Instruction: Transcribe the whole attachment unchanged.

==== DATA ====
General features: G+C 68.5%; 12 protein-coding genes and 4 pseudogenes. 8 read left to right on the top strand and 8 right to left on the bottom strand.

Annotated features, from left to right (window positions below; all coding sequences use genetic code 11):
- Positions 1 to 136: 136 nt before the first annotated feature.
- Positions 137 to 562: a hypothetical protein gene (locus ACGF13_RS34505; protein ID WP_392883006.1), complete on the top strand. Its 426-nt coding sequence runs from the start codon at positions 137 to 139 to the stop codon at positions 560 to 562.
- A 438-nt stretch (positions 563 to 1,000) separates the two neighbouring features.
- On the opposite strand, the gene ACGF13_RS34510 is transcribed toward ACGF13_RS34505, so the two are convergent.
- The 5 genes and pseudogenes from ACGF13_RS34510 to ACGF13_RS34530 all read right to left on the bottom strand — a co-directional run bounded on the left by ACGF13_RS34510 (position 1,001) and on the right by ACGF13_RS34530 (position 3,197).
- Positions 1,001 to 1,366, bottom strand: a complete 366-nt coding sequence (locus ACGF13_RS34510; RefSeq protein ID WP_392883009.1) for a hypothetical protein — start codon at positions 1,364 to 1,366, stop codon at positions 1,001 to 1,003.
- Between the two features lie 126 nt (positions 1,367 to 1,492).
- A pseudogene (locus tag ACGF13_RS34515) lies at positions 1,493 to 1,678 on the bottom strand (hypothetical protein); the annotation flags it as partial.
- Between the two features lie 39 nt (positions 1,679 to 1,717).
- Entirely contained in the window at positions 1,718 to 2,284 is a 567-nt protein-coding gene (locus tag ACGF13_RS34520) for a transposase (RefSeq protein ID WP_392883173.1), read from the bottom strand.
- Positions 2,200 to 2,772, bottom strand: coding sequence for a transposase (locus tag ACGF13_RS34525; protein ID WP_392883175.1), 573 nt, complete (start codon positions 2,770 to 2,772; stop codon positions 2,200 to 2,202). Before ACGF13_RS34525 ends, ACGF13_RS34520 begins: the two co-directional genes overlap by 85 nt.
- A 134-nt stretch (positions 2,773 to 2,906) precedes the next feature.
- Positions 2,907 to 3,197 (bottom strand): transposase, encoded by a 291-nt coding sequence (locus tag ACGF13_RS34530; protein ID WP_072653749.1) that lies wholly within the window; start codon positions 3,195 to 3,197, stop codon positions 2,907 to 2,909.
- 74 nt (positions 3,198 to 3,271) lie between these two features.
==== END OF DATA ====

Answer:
General features: G+C 68.5%; 12 protein-coding genes and 4 pseudogenes. 8 read left to right on the top strand and 8 right to left on the bottom strand.

Annotated features, from left to right (window positions below; all coding sequences use genetic code 11):
- Positions 1 to 136: 136 nt before the first annotated feature.
- Positions 137 to 562: a hypothetical protein gene (locus ACGF13_RS34505; protein ID WP_392883006.1), complete on the top strand. Its 426-nt coding sequence runs from the start codon at positions 137 to 139 to the stop codon at positions 560 to 562.
- A 438-nt stretch (positions 563 to 1,000) separates the two neighbouring features.
- On the opposite strand, the gene ACGF13_RS34510 is transcribed toward ACGF13_RS34505, so the two are convergent.
- The 5 genes and pseudogenes from ACGF13_RS34510 to ACGF13_RS34530 all read right to left on the bottom strand — a co-directional run bounded on the left by ACGF13_RS34510 (position 1,001) and on the right by ACGF13_RS34530 (position 3,197).
- Positions 1,001 to 1,366, bottom strand: a complete 366-nt coding sequence (locus ACGF13_RS34510; RefSeq protein ID WP_392883009.1) for a hypothetical protein — start codon at positions 1,364 to 1,366, stop codon at positions 1,001 to 1,003.
- Between the two features lie 126 nt (positions 1,367 to 1,492).
- A pseudogene (locus tag ACGF13_RS34515) lies at positions 1,493 to 1,678 on the bottom strand (hypothetical protein); the annotation flags it as partial.
- Between the two features lie 39 nt (positions 1,679 to 1,717).
- Entirely contained in the window at positions 1,718 to 2,284 is a 567-nt protein-coding gene (locus tag ACGF13_RS34520) for a transposase (RefSeq protein ID WP_392883173.1), read from the bottom strand.
- Positions 2,200 to 2,772, bottom strand: coding sequence for a transposase (locus tag ACGF13_RS34525; protein ID WP_392883175.1), 573 nt, complete (start codon positions 2,770 to 2,772; stop codon positions 2,200 to 2,202). Before ACGF13_RS34525 ends, ACGF13_RS34520 begins: the two co-directional genes overlap by 85 nt.
- A 134-nt stretch (positions 2,773 to 2,906) precedes the next feature.
- Positions 2,907 to 3,197 (bottom strand): transposase, encoded by a 291-nt coding sequence (locus tag ACGF13_RS34530; protein ID WP_072653749.1) that lies wholly within the window; start codon positions 3,195 to 3,197, stop codon positions 2,907 to 2,909.
- 74 nt (positions 3,198 to 3,271) lie between these two features.